“One in 10 loss-making resales nationally were on properties owned for two years or less. For those who resold for a profit within two years of purchase, the nominal gains were $94,000. That’s still a strong result but it’s a significant decline from the $170,000 gains being achieved in the March 2022 quarter from properties purchased amid the onset of COVID-19.”
The difference between house and unit loss-making resales have recorded a 10.35 percentage point gap, one of the largest discrepancies on record. Ms Owen said not only did houses have a much greater incidence of making a nominal gain, but median gains were more than twice that of units, at $350,000 compared with $145,000.
“Since the start of the current cycle in late 2020 through to December 2022, national house values were 20.9% higher, and unit values only 10.1% higher. After a turbulent cycle, houses ended up with higher value gains, which helps to explain why the rate of loss-making house sales is so much lower than what’s occurring across the unit segment,” she said.
Recent regional market value falls are starting to translate to an increase in the rate of loss-making sales in some lifestyle markets of Australia, albeit off very low incidences of loss. Across the combined ‘sea change’ markets, the rate of loss-making sales increased by less than 1% in the quarter across the Mid-North Coast, Newcastle, the Gold Coast and the Sunshine Coast.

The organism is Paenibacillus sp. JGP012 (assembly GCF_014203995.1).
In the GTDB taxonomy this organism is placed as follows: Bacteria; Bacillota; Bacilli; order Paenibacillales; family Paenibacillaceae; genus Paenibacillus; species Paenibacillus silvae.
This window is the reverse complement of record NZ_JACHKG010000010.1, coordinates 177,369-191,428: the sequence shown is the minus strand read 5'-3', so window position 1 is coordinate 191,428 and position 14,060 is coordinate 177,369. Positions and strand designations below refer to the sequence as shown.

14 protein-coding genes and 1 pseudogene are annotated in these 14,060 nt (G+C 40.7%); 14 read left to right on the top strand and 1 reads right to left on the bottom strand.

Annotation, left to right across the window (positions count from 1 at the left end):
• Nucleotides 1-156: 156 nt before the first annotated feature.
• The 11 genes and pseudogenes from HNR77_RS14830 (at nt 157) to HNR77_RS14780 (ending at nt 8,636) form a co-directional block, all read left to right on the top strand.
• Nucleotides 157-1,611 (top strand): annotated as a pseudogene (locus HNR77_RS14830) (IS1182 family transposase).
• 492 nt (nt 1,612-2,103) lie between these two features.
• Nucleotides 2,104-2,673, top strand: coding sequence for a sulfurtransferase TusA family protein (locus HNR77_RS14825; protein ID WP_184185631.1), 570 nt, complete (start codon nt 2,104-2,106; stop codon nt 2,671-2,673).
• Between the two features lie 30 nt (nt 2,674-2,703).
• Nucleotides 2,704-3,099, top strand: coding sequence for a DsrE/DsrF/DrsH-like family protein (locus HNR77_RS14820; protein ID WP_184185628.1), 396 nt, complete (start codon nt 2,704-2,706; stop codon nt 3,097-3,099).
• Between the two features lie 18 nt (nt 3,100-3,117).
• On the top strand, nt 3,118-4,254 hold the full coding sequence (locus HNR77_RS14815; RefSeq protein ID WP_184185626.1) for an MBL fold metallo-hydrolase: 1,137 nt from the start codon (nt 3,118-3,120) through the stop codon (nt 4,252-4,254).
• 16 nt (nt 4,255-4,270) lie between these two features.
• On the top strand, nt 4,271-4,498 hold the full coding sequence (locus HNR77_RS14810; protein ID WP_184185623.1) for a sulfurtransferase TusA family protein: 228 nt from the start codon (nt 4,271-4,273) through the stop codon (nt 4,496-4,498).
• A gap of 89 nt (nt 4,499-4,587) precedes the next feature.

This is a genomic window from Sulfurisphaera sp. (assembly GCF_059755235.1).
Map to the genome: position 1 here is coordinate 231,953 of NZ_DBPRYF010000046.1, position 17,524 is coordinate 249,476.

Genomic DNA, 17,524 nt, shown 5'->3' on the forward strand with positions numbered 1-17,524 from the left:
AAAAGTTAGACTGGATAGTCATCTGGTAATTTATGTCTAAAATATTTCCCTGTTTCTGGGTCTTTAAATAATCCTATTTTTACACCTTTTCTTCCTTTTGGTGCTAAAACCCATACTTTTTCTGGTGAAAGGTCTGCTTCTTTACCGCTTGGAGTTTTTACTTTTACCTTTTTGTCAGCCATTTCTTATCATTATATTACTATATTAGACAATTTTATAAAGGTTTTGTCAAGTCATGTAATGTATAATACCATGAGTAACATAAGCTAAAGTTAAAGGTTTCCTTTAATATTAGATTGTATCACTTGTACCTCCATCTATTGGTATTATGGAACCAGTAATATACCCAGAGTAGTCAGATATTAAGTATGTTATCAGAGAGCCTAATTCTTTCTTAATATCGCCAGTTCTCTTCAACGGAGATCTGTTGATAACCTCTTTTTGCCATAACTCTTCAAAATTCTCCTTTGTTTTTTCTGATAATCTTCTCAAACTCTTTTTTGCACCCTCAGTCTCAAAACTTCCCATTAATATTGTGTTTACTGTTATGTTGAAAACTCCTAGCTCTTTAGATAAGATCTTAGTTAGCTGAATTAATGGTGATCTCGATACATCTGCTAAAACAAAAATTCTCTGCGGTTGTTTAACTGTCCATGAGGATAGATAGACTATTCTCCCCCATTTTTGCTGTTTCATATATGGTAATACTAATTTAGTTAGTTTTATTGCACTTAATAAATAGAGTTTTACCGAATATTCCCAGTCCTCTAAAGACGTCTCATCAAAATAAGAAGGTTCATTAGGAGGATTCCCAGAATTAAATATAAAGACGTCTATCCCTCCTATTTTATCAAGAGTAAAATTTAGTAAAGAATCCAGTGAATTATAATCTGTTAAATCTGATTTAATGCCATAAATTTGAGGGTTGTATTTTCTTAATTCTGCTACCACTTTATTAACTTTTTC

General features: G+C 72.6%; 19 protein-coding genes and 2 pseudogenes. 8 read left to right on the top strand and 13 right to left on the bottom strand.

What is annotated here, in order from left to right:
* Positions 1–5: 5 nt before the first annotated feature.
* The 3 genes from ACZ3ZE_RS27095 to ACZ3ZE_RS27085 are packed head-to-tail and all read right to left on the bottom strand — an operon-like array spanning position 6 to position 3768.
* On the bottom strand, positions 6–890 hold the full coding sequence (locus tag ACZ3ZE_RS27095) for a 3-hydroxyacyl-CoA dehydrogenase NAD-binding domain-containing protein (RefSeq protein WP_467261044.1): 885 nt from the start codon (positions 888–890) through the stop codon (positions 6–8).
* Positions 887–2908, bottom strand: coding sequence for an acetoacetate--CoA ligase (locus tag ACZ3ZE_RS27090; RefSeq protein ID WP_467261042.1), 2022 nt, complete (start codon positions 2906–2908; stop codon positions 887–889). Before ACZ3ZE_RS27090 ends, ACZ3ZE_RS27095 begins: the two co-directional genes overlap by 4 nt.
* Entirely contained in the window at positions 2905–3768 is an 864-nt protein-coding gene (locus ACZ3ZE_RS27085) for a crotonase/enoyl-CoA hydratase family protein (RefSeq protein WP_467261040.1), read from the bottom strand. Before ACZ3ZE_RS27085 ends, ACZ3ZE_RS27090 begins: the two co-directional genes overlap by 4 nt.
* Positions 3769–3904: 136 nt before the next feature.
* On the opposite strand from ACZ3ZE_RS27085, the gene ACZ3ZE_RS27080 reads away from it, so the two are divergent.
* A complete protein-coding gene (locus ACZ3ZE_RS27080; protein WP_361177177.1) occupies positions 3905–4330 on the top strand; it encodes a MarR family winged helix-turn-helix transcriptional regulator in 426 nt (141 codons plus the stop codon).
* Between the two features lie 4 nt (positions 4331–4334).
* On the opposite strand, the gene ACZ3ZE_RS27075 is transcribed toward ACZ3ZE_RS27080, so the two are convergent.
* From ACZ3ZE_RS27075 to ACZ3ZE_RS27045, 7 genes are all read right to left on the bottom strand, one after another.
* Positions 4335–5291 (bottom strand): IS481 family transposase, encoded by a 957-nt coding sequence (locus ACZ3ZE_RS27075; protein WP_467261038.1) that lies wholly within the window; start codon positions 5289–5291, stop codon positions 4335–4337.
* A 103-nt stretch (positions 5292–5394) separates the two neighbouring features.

The rate of loss-making sales increased by around 100 basis points across Richmond-Tweed, while profit-making sales rates increased across Bunbury, Cairns, Geelong and the Illawarra. Across each of these markets, the rate of profit-making sales remained above 90%, and the rate of profit-making sales across Geelong, the Sunshine Coast and Illawarra was 99% in the quarter.
Pain & Gain Outlook
Australian home values have shown signs of stabilising in the first half of March 2023 with CoreLogic’s Daily Home Value Index across the combined five largest capital cities increasing 0.3%.
Ms Owen said it is too soon to say whether the housing market downturn has bottomed out, but a slowdown in the pace of housing value declines usually also corresponds with a slowdown in the rate of loss-making sales.
“While the rate of loss-making sales may show an increase in the coming quarters, the jump may not be as substantial as the 30 basis point increase over the December quarter,” she said.
“An improvement in housing market conditions is broadly expected in the second half of 2023 and into 2024 on the presumption the RBA will have finished lifting rates by this time. If that occurs, the market may give way to a rise in housing demand amid improved consumer confidence and the strong return of overseas migration.
“Any upward pressure on home values would broadly increase the chance of making a nominal gain from resales. This could also see the housing market cycle move through the largest national downswing on record, without hitting record levels of loss-making sales.”
Key findings for Pain & Gain, December Quarter 2022